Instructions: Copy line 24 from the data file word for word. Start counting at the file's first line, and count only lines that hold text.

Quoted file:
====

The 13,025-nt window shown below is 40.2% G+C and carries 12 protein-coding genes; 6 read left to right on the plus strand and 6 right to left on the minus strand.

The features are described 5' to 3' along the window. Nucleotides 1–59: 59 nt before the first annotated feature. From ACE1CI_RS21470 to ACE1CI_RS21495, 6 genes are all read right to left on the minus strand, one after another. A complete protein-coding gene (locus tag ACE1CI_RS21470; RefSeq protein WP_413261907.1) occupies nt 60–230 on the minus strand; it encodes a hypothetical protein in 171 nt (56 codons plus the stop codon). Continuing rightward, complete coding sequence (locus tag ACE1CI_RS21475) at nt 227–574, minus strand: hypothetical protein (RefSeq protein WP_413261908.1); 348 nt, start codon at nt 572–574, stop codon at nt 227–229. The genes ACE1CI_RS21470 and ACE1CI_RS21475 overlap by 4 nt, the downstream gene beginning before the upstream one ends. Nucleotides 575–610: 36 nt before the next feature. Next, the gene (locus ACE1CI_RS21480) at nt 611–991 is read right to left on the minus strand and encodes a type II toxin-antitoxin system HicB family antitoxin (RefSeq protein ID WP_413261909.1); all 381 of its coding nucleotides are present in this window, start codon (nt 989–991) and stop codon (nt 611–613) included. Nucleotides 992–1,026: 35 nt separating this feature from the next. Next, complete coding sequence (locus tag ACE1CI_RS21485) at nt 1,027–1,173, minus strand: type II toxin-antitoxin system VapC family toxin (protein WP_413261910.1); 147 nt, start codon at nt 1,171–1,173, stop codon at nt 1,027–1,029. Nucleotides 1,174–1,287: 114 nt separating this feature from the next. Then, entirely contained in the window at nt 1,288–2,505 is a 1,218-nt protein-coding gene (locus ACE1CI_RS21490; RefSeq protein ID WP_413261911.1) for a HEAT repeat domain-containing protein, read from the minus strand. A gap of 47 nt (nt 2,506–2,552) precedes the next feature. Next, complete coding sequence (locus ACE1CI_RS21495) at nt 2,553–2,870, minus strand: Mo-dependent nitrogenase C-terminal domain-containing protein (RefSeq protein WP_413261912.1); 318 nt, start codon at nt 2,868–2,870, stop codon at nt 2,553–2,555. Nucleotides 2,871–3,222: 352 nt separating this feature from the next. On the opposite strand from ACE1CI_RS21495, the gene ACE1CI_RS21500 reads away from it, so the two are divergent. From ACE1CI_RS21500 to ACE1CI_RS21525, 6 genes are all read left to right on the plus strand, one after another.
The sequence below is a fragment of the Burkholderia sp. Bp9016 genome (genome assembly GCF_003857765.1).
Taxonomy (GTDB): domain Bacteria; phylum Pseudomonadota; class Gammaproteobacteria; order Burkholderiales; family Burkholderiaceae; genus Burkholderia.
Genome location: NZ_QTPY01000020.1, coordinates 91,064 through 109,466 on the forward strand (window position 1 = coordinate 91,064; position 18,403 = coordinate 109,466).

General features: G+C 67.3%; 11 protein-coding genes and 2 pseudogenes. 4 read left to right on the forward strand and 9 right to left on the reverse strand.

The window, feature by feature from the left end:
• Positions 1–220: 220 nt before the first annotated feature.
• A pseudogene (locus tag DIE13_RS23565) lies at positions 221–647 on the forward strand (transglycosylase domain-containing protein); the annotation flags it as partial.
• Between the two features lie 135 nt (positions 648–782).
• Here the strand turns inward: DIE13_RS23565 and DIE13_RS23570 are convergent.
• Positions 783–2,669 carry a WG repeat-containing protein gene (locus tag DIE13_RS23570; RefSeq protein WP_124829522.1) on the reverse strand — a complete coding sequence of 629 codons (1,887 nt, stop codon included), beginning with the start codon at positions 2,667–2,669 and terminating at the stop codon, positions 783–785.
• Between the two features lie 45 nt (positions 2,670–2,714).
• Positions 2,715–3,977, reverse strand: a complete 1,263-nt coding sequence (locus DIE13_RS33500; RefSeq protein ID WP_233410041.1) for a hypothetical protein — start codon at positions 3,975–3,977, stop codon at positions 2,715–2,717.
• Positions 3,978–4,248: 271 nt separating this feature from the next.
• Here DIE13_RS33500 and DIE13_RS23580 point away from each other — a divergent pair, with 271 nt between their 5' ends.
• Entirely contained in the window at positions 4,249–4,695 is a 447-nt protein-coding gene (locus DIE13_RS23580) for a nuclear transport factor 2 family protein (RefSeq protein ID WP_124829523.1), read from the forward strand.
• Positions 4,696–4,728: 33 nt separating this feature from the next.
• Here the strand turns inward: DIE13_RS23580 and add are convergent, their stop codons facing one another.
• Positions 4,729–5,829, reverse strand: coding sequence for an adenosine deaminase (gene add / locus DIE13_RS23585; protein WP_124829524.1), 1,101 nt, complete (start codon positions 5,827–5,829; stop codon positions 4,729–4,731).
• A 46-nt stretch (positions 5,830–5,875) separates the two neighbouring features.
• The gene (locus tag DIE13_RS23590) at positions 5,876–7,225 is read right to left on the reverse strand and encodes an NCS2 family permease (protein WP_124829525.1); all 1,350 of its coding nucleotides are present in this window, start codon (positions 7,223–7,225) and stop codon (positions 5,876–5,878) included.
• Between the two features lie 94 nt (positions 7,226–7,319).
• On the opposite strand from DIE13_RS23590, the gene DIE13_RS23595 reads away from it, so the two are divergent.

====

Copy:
• On the opposite strand from DIE13_RS23590, the gene DIE13_RS23595 reads away from it, so the two are divergent.